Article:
Canine Distemper Virus

This hard-to-treat disease is highly contagious and the main source of infection is by inhalation during close dog to dog contact. The first signs are: fever, coughing, diarrhea, and vomiting followed by unusual tiredness and lack of appetite. Usually dogs under one year of age suffer from this disease. Survivors often develop nervous system breakdown later in life.  It is important to provide your dog with the proper pain relief.

CANINE TRACHEOBRONCHITIS (Canine/Kennel Cough). Caused by various airborne bacteria and viruses, this infectious bronchitis is a contagious upper respiratory disease which occurs when dogs are in close contact. Signs are a distressing dry cough, tiredness and loss of appetite and moderately raised temperature. This disease may lead to pneumonia.

RABIES. An incurable, viral disease that attacks the central nervous system of almost all mammals including humans. This disease can be transmitted through bites, while the saliva is in contact with the skin. Once you have this disease, there is no cure and would already lead to death. Vaccine during the twelfth week is a great ounce of prevention.

INFECTIOUS CANINE HEPATITIS. This is caused by Canine Adenovirus Type I. Liver is the attacked organ and can be rapidly fatal. Transmission is through secretions like saliva, infected urine or feces. Early symptoms are general discomfort and lack of appetite, high temperature, pale gums, vomiting, diarrhea and abdominal pain. This can cause also liver failure, clouding of cornea known as "blue eye" and breathing problems.

Other vaccinations that need booster recommendations from your veterinarian are as follows: LEPTOSPIROSIS, a bacterial disease which attacks the kidneys and the liver; vaccines are due on the twelfth to fifteenth week of your dog; CANINE CORONAVIRUS, which attacks the intestinal system; and, Lyme Disease, transmitted by ticks to both dogs and humans which results in chronic arthritis and, sometimes, death.

It is important to consult your veterinarian to determine the appropriate vaccination and schedule for your dog. Recommendations on what vaccines to give may vary on the age, breed and health condition of the dog, susceptibility and risk, type of vaccine and the geographical setting.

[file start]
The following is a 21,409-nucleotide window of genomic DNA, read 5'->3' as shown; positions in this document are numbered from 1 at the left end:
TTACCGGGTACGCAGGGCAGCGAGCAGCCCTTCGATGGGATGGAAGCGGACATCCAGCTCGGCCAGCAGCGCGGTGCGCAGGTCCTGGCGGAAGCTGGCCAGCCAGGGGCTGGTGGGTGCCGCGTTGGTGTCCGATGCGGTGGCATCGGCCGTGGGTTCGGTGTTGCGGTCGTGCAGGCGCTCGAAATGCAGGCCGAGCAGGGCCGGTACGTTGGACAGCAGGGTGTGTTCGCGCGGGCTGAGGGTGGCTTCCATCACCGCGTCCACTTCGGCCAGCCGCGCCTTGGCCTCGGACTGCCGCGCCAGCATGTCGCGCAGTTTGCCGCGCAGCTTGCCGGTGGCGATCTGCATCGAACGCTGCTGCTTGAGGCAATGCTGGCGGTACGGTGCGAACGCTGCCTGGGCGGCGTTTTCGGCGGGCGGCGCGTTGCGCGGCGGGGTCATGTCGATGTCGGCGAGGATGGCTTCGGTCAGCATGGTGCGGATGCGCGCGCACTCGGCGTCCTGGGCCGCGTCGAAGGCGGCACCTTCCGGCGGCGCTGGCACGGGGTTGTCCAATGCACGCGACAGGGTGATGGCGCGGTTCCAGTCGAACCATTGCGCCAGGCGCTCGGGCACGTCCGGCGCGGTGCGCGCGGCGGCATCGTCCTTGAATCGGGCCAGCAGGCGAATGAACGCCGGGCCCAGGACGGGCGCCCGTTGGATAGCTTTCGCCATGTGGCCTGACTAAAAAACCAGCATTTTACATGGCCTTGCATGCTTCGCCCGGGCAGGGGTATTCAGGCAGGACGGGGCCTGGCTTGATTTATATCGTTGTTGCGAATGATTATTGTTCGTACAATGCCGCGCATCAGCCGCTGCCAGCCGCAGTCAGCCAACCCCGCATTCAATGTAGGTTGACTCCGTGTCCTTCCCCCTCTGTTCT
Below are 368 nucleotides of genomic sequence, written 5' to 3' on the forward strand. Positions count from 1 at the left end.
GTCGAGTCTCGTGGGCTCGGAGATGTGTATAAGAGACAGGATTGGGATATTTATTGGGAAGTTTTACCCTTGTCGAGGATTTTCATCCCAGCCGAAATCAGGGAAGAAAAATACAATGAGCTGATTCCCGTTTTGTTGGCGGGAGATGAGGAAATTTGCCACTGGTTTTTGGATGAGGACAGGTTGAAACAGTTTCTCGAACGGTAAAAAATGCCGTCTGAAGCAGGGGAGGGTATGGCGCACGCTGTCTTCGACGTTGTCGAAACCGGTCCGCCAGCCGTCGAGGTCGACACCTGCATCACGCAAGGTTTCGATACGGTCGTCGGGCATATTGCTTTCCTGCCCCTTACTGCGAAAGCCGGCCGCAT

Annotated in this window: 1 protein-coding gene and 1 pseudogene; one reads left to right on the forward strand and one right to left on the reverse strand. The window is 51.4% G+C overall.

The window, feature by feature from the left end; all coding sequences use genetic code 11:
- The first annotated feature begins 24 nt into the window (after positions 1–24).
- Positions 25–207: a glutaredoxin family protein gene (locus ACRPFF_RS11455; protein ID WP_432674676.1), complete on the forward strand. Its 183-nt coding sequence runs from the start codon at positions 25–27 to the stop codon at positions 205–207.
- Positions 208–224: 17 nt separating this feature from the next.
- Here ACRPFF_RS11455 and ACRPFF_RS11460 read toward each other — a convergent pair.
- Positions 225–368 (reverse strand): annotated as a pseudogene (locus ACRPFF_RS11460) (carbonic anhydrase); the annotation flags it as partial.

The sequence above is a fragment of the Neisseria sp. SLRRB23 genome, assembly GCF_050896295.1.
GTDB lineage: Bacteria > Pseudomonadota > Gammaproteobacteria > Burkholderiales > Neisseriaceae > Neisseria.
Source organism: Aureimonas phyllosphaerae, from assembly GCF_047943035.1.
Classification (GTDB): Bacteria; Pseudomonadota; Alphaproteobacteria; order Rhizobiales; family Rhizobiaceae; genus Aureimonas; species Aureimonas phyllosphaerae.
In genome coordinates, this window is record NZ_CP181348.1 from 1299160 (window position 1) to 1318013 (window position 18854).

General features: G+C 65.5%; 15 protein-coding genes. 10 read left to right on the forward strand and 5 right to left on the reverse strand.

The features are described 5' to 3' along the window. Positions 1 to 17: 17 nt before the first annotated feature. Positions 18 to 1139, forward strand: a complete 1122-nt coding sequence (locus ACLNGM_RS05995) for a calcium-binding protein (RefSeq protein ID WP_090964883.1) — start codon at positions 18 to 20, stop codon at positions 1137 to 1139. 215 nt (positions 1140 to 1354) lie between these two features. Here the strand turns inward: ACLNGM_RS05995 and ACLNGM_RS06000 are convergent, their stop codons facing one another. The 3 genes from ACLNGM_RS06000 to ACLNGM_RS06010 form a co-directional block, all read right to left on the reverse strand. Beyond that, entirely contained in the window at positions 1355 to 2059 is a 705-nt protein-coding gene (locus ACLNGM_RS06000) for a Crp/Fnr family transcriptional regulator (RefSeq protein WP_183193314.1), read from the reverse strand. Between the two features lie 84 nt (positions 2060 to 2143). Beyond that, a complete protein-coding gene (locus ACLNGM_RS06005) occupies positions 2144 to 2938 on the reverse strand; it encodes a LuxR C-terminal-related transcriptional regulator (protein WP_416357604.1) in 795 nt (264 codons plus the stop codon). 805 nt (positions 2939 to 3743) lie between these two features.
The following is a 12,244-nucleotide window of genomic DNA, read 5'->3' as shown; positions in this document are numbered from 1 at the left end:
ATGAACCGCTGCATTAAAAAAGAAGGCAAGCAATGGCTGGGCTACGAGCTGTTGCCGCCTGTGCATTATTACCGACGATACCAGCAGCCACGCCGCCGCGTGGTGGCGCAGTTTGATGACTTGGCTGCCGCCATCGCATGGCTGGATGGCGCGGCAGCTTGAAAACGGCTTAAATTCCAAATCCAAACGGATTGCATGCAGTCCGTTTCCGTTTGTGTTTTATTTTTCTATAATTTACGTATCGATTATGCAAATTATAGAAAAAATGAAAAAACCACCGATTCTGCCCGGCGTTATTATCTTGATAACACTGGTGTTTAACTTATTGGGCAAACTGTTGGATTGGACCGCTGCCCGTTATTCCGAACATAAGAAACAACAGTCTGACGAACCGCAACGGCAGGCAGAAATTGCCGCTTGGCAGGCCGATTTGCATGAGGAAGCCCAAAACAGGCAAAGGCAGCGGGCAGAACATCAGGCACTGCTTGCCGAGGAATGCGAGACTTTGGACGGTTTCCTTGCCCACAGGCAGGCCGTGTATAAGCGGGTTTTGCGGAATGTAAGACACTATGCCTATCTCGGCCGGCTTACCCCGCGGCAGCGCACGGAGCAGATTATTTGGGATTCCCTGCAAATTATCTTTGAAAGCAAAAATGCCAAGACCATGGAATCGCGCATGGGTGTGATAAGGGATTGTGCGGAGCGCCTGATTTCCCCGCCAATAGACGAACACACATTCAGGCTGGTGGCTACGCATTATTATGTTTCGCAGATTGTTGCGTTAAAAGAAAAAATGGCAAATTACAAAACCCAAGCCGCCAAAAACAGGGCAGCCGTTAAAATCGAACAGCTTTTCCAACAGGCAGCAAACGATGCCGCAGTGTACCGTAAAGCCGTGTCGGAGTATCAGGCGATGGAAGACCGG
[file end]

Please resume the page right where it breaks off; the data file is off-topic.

Issues on vaccines having side effects are lurking but the benefits outweigh tremendously the danger of having it. Effectivity may not be guaranteed 100% but with the combination of proper nutrition and eating habits, a good and sanitized environment, vaccination is a great way to protect your dog and other of your pets as well. Dogs is a major status symbol in American pet-keeping. Every year, over 12 billion dollars have been spent on dog food and veterinary care alone. According to the American Pet Products Manufacturers Association’s 2003-2004 Pet Owners’ Survey, more than half of dog owners purchase toys for their dogs.

Playing with toys is not the monopoly of little kids but also pets of different kind. Dogs have their own sets of toys to enjoy during their playing time.

Dogs benefit from these toys, health and training wise. There are dog toys that can strengthen their teeth or build their intelligence especially if they also attend a series of training classes with the experts. Like man, dogs are very sociable. Interaction with their companion or a sibling dog is very important in avoiding behavioral problems in the future.

When buying toys, you may want to match them with your dog’s needs, demands and even personality. Is your dog the type that enjoys chasing and retrieving games, or chewing, sitting and sprawling? You may want to try experimenting first to find out which toys make your dogs the happiest.

Before going on a toy hunt, take a look at this list of toys that may help you identify the right kind of toy for your dog. CHEW TOYS. These are perfect for the dog that likes to chew a lot. Instead of your dog chewing your furniture, why not buy these TOUGH little babies for them. These types of dog toy are usually made of nylon or latex rubber. The "King Kong Toys" are among the popular brands of chew toys. You can experiment by stuffing these toys with peanut butter or cheese spread, freeze them and give them to your dog for hours of licking and chewing fun.

By: John Samson

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